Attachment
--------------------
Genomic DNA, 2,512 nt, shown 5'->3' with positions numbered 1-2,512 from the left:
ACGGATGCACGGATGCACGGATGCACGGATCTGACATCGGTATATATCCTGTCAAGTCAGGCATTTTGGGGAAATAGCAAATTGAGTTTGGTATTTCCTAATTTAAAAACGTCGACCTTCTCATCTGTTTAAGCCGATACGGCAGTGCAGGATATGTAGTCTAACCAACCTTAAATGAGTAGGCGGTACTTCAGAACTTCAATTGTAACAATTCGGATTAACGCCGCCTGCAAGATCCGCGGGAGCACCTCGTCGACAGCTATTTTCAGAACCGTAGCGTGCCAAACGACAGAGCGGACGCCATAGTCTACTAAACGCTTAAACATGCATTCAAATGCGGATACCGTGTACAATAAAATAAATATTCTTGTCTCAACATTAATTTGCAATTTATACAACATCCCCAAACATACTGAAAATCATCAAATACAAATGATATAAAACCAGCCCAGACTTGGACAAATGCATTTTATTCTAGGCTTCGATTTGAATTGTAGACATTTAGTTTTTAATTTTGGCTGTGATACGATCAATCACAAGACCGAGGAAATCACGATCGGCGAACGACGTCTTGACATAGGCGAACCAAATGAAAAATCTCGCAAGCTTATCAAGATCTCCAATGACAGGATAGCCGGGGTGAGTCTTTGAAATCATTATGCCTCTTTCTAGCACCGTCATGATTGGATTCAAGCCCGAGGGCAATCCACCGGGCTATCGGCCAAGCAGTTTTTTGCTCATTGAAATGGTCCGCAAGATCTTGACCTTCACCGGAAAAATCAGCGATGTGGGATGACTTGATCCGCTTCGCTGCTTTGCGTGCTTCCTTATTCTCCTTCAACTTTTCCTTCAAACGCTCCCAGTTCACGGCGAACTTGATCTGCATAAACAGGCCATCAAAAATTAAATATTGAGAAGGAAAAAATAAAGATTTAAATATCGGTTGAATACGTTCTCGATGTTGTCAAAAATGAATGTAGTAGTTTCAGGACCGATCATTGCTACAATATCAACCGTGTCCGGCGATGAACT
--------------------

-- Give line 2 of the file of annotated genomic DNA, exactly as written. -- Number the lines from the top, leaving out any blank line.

ACGGATGCACGGATGCACGGATGCACGGATCTGACATCGGTATATATCCTGTCAAGTCAGGCATTTTGGGGAAATAGCAAATTGAGTTTGGTATTTCCTAATTTAAAAACGTCGACCTTCTCATCTGTTTAAGCCGATACGGCAGTGCAGGATATGTAGTCTAACCAACCTTAAATGAGTAGGCGGTACTTCAGAACTTCAATTGTAACAATTCGGATTAACGCCGCCTGCAAGATCCGCGGGAGCACCTCGTCGACAGCTATTTTCAGAACCGTAGCGTGCCAAACGACAGAGCGGACGCCATAGTCTACTAAACGCTTAAACATGCATTCAAATGCGGATACCGTGTACAATAAAATAAATATTCTTGTCTCAACATTAATTTGCAATTTATACAACATCCCCAAACATACTGAAAATCATCAAATACAAATGATATAAAACCAGCCCAGACTTGGACAAATGCATTTTATTCTAGGCTTCGATTTGAATTGTAGACATTTAGTTTTTAATTTTGGCTGTGATACGATCAATCACAAGACCGAGGAAATCACGATCGGCGAACGACGTCTTGACATAGGCGAACCAAATGAAAAATCTCGCAAGCTTATCAAGATCTCCAATGACAGGATAGCCGGGGTGAGTCTTTGAAATCATTATGCCTCTTTCTAGCACCGTCATGATTGGATTCAAGCCCGAGGGCAATCCACCGGGCTATCGGCCAAGCAGTTTTTTGCTCATTGAAATGGTCCGCAAGATCTTGACCTTCACCGGAAAAATCAGCGATGTGGGATGACTTGATCCGCTTCGCTGCTTTGCGTGCTTCCTTATTCTCCTTCAACTTTTCCTTCAAACGCTCCCAGTTCACGGCGAACTTGATCTGCATAAACAGGCCATCAAAAATTAAATATTGAGAAGGAAAAAATAAAGATTTAAATATCGGTTGAATACGTTCTCGATGTTGTCAAAAATGAATGTAGTAGTTTCAGGACCGATCATTGCTACAATATCAACCGTGTCCGGCGATGAACT